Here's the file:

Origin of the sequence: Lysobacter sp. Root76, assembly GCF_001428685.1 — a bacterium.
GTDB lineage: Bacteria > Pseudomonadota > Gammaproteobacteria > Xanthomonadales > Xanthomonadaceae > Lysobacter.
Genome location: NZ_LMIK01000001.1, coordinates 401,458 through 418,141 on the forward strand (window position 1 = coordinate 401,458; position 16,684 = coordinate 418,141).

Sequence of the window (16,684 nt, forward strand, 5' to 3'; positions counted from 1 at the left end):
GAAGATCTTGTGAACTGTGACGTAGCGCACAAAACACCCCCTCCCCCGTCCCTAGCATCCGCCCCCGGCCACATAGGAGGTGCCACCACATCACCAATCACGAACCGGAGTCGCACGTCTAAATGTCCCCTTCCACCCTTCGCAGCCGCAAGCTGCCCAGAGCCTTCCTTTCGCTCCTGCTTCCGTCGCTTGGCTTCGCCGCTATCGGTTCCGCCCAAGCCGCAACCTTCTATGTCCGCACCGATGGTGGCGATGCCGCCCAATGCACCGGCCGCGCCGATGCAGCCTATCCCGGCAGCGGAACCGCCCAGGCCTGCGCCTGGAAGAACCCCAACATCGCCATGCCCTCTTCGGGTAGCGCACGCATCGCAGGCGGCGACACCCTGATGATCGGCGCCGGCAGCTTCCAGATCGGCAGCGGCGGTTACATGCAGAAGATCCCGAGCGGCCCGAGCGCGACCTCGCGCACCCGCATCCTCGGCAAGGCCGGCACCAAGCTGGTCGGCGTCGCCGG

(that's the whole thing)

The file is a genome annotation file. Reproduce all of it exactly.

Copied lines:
Origin of the sequence: Lysobacter sp. Root76, assembly GCF_001428685.1 — a bacterium.
GTDB lineage: Bacteria > Pseudomonadota > Gammaproteobacteria > Xanthomonadales > Xanthomonadaceae > Lysobacter.
Genome location: NZ_LMIK01000001.1, coordinates 401,458 through 418,141 on the forward strand (window position 1 = coordinate 401,458; position 16,684 = coordinate 418,141).

Sequence of the window (16,684 nt, forward strand, 5' to 3'; positions counted from 1 at the left end):
GAAGATCTTGTGAACTGTGACGTAGCGCACAAAACACCCCCTCCCCCGTCCCTAGCATCCGCCCCCGGCCACATAGGAGGTGCCACCACATCACCAATCACGAACCGGAGTCGCACGTCTAAATGTCCCCTTCCACCCTTCGCAGCCGCAAGCTGCCCAGAGCCTTCCTTTCGCTCCTGCTTCCGTCGCTTGGCTTCGCCGCTATCGGTTCCGCCCAAGCCGCAACCTTCTATGTCCGCACCGATGGTGGCGATGCCGCCCAATGCACCGGCCGCGCCGATGCAGCCTATCCCGGCAGCGGAACCGCCCAGGCCTGCGCCTGGAAGAACCCCAACATCGCCATGCCCTCTTCGGGTAGCGCACGCATCGCAGGCGGCGACACCCTGATGATCGGCGCCGGCAGCTTCCAGATCGGCAGCGGCGGTTACATGCAGAAGATCCCGAGCGGCCCGAGCGCGACCTCGCGCACCCGCATCCTCGGCAAGGCCGGCACCAAGCTGGTCGGCGTCGCCGG